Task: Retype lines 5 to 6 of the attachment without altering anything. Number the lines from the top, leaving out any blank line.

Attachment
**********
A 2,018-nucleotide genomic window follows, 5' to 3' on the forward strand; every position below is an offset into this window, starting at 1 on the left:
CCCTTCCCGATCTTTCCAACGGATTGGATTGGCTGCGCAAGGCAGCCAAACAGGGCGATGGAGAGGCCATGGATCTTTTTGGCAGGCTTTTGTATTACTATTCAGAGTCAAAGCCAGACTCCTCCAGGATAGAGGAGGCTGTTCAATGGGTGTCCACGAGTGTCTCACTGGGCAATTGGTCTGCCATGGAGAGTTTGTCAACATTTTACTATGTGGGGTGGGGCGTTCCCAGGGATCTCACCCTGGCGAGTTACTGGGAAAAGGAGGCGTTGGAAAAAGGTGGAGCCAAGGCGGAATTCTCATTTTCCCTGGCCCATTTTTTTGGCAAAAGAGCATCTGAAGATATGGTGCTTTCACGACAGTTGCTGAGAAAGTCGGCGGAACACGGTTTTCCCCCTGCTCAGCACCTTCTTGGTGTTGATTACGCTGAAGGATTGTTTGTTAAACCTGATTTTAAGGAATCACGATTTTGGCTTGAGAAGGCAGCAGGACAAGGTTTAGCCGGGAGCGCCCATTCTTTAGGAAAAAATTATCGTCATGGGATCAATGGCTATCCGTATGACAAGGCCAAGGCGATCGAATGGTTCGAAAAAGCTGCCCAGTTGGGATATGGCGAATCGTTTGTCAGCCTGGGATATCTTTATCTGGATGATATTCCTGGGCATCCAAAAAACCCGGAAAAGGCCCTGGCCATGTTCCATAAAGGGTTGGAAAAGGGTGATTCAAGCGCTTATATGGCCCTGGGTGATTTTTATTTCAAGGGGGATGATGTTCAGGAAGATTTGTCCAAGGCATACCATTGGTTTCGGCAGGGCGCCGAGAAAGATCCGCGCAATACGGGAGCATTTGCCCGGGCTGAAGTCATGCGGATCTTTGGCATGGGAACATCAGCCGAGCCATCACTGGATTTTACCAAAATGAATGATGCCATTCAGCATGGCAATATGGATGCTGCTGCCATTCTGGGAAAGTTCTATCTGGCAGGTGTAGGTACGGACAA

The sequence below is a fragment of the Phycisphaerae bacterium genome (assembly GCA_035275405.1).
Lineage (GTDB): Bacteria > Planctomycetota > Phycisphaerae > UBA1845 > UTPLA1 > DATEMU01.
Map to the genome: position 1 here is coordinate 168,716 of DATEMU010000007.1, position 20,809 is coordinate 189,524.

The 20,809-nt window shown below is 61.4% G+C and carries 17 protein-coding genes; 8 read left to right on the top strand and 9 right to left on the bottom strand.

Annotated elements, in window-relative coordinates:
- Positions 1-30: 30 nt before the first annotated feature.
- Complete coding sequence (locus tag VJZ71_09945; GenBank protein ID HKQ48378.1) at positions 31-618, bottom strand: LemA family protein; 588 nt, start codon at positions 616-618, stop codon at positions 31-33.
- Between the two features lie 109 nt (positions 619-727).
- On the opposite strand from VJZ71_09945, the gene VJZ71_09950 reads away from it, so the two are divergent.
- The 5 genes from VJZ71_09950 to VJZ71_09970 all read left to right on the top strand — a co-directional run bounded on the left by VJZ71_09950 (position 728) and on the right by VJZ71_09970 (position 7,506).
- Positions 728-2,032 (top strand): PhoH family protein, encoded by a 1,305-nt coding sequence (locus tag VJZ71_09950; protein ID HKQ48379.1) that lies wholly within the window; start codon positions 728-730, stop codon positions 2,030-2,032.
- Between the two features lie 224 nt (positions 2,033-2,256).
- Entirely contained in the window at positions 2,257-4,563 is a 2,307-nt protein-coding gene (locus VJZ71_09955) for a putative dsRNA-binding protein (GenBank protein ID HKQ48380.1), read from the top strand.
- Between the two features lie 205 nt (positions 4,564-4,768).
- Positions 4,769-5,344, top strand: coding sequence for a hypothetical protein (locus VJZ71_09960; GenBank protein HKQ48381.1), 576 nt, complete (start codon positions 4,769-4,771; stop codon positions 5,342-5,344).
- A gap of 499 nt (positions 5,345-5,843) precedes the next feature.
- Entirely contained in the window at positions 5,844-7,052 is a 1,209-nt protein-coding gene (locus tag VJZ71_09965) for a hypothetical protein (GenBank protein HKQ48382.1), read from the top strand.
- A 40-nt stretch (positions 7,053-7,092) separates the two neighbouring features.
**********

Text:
Map to the genome: position 1 here is coordinate 168,716 of DATEMU010000007.1, position 20,809 is coordinate 189,524.

The 20,809-nt window shown below is 61.4% G+C and carries 17 protein-coding genes; 8 read left to right on the top strand and 9 right to left on the bottom strand.